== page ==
You Don’t Know What You Don’t Know

Is this a play on words or one of the most important questions you need to ask yourself in 2011?

Barriers to growth CEOs need to be aware of

Verne Harnish, author of Mastering the Rockefeller Habits published in 2002 a compelling book that every small to mid-sized business owner, president or CEO running a company in 2011 should read. Harnish stated there are three barriers to growth:

  1. The need for the executive team to grow as leaders in their abilities to delegate and predict
  2. The need for systems and structures to handle the complexity that comes with growth
  3. The need to navigate market dynamics that mark the arrival in a larger marketplace

Delegating requires trust, trust suggests risk and that’s the challenge for us all. We would rather do it ourselves so it gets done right. Revenue and profit growth can only come from leverage, getting others to do what you once did in order to free you up to spend your time on strategic issues. Developing a monthly, quarterly performance contract with each of your direct reports is essential in predicting revenues and profits. As the leader you need to free you time up to be the leader and visionary.

Tom Venable, SVP Sales and Marketing with Rainmaker Systems focuses on keeping things simple and shared the following over dinner last week. Venable breaks down employee into three silos:

Make it

o      HR’s role is to make human capital deliver

o      Operations role is to deliver product or service to required customer expectations

Count it

o      Accounting’s role is to see that costs are a function of reverse selling

o      Warehouse and distribution take what is counted and see that it gets delivered

Sell it

o       Marketing creates leads

o      Sales creates customers

o      Outstanding performance Is driven by aptitude multiplied by attitude

Systems and structures are like the chicken and the egg, which comes first?  Most small businesses fail because they don’t find the right tools and implement them.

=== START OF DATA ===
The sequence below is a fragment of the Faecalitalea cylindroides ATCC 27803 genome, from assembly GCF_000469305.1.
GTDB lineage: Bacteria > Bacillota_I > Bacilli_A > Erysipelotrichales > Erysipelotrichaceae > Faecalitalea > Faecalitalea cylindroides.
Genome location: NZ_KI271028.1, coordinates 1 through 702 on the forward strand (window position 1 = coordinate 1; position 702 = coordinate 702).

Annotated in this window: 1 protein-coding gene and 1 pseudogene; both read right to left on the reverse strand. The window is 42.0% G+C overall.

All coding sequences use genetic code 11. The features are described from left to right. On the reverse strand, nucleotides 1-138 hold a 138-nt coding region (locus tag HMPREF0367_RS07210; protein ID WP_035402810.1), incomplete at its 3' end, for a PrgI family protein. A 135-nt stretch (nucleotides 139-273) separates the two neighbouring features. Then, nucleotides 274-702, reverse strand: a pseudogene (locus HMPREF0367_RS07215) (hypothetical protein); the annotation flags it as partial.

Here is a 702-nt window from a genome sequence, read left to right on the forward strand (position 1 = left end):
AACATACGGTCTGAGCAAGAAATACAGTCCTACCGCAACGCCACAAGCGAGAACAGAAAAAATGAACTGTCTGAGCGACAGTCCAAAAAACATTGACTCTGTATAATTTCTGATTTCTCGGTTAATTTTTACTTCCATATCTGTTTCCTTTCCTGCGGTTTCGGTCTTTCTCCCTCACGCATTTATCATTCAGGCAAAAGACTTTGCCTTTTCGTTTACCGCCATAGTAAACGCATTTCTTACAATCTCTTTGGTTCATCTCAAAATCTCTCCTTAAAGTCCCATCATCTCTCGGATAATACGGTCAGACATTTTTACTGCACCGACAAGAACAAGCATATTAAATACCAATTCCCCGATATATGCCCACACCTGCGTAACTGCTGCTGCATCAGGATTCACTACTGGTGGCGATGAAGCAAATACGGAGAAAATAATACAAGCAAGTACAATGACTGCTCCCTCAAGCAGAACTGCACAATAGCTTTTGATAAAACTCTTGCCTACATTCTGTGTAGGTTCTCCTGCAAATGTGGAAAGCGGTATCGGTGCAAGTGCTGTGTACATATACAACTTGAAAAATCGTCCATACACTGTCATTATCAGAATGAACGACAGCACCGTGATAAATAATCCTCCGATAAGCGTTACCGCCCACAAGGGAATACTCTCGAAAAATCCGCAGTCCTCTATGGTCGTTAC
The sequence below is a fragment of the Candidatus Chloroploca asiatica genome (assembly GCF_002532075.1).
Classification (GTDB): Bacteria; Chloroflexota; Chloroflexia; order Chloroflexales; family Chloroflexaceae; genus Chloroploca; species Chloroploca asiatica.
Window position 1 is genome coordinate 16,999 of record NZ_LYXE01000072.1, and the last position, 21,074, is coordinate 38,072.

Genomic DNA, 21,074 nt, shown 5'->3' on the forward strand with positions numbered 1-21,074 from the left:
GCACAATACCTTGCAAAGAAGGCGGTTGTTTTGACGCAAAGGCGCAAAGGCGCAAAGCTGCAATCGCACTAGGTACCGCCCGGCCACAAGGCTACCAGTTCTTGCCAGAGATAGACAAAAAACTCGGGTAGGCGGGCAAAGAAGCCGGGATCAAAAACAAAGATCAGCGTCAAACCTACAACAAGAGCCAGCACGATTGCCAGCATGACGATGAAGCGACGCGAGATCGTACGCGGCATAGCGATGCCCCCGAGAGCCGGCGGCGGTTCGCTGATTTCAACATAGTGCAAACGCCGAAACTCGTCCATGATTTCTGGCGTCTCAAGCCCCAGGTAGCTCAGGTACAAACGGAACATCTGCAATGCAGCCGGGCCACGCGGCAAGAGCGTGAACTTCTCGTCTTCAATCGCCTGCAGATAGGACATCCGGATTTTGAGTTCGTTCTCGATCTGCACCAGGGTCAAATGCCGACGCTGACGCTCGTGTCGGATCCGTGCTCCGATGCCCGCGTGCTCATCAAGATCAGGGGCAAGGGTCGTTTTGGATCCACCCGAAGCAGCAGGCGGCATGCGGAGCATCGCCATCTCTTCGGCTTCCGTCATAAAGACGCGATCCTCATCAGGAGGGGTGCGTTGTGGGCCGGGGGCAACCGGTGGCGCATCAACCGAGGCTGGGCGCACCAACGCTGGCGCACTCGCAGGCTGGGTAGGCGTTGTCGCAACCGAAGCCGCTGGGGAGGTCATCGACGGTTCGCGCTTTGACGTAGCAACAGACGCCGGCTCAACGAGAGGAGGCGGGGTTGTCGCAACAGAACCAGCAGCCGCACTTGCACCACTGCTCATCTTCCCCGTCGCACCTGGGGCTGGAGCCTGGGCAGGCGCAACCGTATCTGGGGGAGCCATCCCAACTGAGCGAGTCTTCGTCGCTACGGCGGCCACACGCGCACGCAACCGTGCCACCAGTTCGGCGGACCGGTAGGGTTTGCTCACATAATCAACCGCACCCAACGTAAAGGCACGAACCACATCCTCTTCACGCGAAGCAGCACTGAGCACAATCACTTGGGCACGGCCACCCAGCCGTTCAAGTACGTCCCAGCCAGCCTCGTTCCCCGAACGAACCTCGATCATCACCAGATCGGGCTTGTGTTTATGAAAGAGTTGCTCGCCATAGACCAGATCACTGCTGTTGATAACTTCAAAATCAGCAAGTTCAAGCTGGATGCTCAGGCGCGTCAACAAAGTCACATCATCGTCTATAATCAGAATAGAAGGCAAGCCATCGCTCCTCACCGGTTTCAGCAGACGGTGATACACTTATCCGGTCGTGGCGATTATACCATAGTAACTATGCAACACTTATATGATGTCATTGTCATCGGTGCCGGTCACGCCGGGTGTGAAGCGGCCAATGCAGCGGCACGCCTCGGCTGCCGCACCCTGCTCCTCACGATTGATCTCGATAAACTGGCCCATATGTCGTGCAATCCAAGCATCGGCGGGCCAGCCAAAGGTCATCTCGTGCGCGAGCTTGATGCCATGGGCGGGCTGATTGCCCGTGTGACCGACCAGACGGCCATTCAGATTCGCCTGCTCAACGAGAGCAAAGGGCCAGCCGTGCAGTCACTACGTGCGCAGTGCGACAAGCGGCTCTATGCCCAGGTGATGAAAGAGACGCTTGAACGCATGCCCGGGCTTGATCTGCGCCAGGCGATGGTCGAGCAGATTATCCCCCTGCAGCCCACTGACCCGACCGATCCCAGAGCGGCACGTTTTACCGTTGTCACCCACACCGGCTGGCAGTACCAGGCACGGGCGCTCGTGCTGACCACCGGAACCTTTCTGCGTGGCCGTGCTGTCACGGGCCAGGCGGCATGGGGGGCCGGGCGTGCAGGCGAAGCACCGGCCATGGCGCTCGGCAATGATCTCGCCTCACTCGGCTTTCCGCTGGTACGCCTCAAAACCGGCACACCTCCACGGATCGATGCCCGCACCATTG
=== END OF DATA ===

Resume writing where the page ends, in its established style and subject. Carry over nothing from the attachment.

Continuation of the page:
Malcolm Goldsmith wrote in his book What Got You Here, Won’t Get You There that there are annual known revenue barriers at 5, 20 and 50 million that will challenge even the best managed companies. In 2010 in a down market, Vistage members Eric Stumberg, CEO of TengoInternet and Cindy Richter CEO of Vanguard Fire in Austin, Texas integrated their financial, sales and marketing with expensive software in order to streamline their companies.

Improve forecasting with a predictable pipeline

Developing a predictable pipeline enables you to improve your forecasting and manage your cash flow. You must know where you are today, this month, this quarter and are you on target for this year’s goal.

Kraig Kramer, Vistage speaker focusing on KPI’s (Key Performance Indicators) believes you need to have monthly snapshots both rearview and dashboard. His website has very meaningful formulas for your use.

If you are awake at 2am in the morning struggling with leadership, decision-making and isolation (or if you don’t know what you don’t know) search for a Vistage chair in your city and see if there is a peer group for you.

Have a prosperous 2011.

Published by edstillman

I grew up in Carlsbad, north San Diego County, lost my dad as a teenager, went into the USAF for four years and hired on with 3M in 1969. Received my AA from Santa Barbara City College, BA and Masters from Redlands University and after 33 plus years, I retired from 3M in 2002. As I look back on my life, I have been creating myself and developing my skill sets to be a business coach and a Vistage Chair. I am president of SEOT, a "personal improvement" consulting firm spending most of my time working with Central Texas executives running small to medium size for-profit companies who are focusing on improving their profitability greater than their competition. My area of interest is assisting senior executives in creating a better balance between business commitments and personal relationships. I also facilatate three leadership labs each consisting of a dozen owners, presidents and CEOs. We meet monthly both in a group setting as well as in a 1-to-1 coaching session. Our focus is to sharpen each others' skills in becoming better leaders, making better decisions and taking ourselves and companies to that next level. Who are we? My members are experienced top executives who recognize that they don’t have all the answers and who actively seek the company of successful peers—both to give and receive insights and ideas. My members mine the 200 plus years of chief executive experience that comes together in our monthly meetings and members are eager to offer their own experience and insights in the process. As a group, we spend our time exploring topics members can't discuss anywhere else. My members have many other places where they can engage in idle, "cocktail party" chatter. Our mission is to provide the setting for discussing the "undiscussable." Where or who can you go to for confidential, honest feedback to assist you in minimizing your personal "Worry List"?

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